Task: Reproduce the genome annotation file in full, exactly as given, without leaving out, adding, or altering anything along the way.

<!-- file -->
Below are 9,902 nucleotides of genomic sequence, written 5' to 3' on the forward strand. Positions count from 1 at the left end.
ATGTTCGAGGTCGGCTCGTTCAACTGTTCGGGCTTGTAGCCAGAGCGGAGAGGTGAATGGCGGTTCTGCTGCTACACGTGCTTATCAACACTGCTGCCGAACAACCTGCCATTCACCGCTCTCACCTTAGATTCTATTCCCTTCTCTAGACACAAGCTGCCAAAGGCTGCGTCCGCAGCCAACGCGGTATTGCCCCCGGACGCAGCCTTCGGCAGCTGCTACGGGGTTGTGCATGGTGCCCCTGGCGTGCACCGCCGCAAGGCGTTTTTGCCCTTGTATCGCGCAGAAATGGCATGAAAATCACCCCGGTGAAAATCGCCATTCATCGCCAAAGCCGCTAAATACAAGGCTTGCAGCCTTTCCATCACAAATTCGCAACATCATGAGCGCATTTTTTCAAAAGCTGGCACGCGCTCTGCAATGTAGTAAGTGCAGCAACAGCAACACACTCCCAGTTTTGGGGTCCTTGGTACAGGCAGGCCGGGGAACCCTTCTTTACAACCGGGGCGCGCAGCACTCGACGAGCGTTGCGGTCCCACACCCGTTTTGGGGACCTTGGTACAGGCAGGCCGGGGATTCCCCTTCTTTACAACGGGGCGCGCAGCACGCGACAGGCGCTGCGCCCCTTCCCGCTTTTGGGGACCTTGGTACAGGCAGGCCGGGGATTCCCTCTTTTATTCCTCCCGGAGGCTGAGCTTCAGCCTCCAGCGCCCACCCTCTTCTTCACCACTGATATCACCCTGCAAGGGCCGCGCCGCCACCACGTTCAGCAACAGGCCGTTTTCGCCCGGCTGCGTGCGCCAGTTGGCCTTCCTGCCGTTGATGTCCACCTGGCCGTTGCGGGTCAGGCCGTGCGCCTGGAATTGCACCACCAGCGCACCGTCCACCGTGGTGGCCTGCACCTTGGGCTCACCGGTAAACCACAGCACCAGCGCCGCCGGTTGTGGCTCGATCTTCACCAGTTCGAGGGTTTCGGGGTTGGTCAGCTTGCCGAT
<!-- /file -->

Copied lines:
Below are 9,902 nucleotides of genomic sequence, written 5' to 3' on the forward strand. Positions count from 1 at the left end.
ATGTTCGAGGTCGGCTCGTTCAACTGTTCGGGCTTGTAGCCAGAGCGGAGAGGTGAATGGCGGTTCTGCTGCTACACGTGCTTATCAACACTGCTGCCGAACAACCTGCCATTCACCGCTCTCACCTTAGATTCTATTCCCTTCTCTAGACACAAGCTGCCAAAGGCTGCGTCCGCAGCCAACGCGGTATTGCCCCCGGACGCAGCCTTCGGCAGCTGCTACGGGGTTGTGCATGGTGCCCCTGGCGTGCACCGCCGCAAGGCGTTTTTGCCCTTGTATCGCGCAGAAATGGCATGAAAATCACCCCGGTGAAAATCGCCATTCATCGCCAAAGCCGCTAAATACAAGGCTTGCAGCCTTTCCATCACAAATTCGCAACATCATGAGCGCATTTTTTCAAAAGCTGGCACGCGCTCTGCAATGTAGTAAGTGCAGCAACAGCAACACACTCCCAGTTTTGGGGTCCTTGGTACAGGCAGGCCGGGGAACCCTTCTTTACAACCGGGGCGCGCAGCACTCGACGAGCGTTGCGGTCCCACACCCGTTTTGGGGACCTTGGTACAGGCAGGCCGGGGATTCCCCTTCTTTACAACGGGGCGCGCAGCACGCGACAGGCGCTGCGCCCCTTCCCGCTTTTGGGGACCTTGGTACAGGCAGGCCGGGGATTCCCTCTTTTATTCCTCCCGGAGGCTGAGCTTCAGCCTCCAGCGCCCACCCTCTTCTTCACCACTGATATCACCCTGCAAGGGCCGCGCCGCCACCACGTTCAGCAACAGGCCGTTTTCGCCCGGCTGCGTGCGCCAGTTGGCCTTCCTGCCGTTGATGTCCACCTGGCCGTTGCGGGTCAGGCCGTGCGCCTGGAATTGCACCACCAGCGCACCGTCCACCGTGGTGGCCTGCACCTTGGGCTCACCGGTAAACCACAGCACCAGCGCCGCCGGTTGTGGCTCGATCTTCACCAGTTCGAGGGTTTCGGGGTTGGTCAGCTTGCCGAT